Then in January the TEEZ director and I made a special trip to Lusaka to try to get the permit (which is a five to six hour drive one way). We had been informed that the price of the permits had doubled in 2012, so we went to pay and pick up the permit. We were able to make the payment, but they told us we would have to wait three more weeks for the permit to be ready. I was so frustrated! Not having the permit has kept me from being involved in the prison ministry that other TEEZ fellows have participated in as well as limited my travel plans. Also, having to report to the immigration office each month, sometimes being hassled a bit, made me feel uneasy, insecure, and so temporary. I would always be a bit nervous and in the back of my mind I would wonder what would happen if they didn’t allow me another month.
I found out the permit was ready a few days before I was setting off for South Luangwa, so I stopped on the way to pick it up. I was so happy to finally be holding the permit that I kissed it as I left the immigration office! I am thankful to have it before we start traveling to do our trainings this year. Also, I was so glad to have the help of Rev. Banda and the TEEZ director throughout the process. I have seen that MAPC has a ministry assisting immigrants and I encourage you to come alongside those who need help if you are familiar with the system in the States. Having an advocate within the country definitely made a difference for me, both in understanding the system and in making sure things were moving in the right direction.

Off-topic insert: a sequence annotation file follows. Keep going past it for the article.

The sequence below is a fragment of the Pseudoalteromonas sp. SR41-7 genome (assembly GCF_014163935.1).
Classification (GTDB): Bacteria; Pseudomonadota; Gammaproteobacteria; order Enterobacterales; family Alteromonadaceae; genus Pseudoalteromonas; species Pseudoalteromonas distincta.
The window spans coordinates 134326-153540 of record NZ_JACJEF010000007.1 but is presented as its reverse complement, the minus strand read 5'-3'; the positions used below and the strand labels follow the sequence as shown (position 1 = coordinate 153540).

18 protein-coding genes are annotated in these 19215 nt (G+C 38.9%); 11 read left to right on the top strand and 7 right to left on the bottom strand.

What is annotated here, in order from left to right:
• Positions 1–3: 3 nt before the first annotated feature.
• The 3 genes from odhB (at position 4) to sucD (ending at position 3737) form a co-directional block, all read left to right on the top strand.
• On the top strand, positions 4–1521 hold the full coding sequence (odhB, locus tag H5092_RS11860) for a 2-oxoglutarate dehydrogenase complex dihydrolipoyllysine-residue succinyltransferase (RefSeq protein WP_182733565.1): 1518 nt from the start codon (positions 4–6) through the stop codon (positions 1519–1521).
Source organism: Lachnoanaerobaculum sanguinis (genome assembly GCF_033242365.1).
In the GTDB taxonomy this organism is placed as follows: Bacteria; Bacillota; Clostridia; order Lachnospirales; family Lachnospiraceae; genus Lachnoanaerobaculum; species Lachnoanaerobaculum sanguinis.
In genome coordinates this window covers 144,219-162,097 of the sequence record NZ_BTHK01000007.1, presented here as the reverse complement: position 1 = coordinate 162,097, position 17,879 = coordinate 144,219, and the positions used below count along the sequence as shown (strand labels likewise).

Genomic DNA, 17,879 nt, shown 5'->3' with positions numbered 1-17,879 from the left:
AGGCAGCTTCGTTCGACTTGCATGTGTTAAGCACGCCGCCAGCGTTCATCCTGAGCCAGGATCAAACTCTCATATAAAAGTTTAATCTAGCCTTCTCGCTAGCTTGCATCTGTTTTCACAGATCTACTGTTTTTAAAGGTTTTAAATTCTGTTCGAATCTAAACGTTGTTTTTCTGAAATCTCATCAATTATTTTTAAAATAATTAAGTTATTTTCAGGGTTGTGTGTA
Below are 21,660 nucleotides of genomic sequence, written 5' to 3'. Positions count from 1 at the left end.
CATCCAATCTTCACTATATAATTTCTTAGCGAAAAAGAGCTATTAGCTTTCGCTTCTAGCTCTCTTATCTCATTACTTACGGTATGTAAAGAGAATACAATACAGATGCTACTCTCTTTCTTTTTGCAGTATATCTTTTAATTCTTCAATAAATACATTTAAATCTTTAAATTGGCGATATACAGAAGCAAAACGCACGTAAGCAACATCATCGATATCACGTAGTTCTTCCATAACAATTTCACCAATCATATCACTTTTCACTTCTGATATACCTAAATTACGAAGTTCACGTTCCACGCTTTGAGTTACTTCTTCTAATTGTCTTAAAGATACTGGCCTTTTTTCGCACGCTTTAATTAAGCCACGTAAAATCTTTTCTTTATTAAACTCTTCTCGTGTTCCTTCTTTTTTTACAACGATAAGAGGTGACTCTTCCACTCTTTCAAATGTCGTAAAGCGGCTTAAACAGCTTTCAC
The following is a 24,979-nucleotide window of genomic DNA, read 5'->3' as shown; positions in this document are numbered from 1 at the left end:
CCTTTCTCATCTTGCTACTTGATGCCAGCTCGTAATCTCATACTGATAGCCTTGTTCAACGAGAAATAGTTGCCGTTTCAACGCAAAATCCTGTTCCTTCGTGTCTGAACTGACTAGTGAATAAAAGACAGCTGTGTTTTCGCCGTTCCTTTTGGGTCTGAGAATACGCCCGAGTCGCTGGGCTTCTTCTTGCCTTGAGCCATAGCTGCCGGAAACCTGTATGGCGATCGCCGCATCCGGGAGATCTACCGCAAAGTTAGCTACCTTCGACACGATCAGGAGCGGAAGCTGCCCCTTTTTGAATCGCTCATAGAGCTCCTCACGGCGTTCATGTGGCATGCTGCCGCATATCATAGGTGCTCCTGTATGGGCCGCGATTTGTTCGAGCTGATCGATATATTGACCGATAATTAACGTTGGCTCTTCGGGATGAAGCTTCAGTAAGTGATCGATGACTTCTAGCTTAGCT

Hanging out with zebras and giraffes!
This past weekend I had a short vacation at South Luangwa National Park and it was fabulous! My friend Kim, who is working in Malawi, met me there and we both had a wonderful time. We stayed at Marula Lodge, which is literally right across the river from the game park. The first afternoon as I was relaxing by the river I watched giraffes, crocodiles, and hippos just going about their business. We ended up going on four game drives all together and we saw over 20 different animals. This was really a treat for me as I had not yet had an opportunity to go on a game drive. We had a great guide who was able to spot the animals and patiently approach. Several times we got within feet of the animals! I kept having to remind myself that I was not at the zoo or watching television, but that I was seeing these magnificent creatures in their element.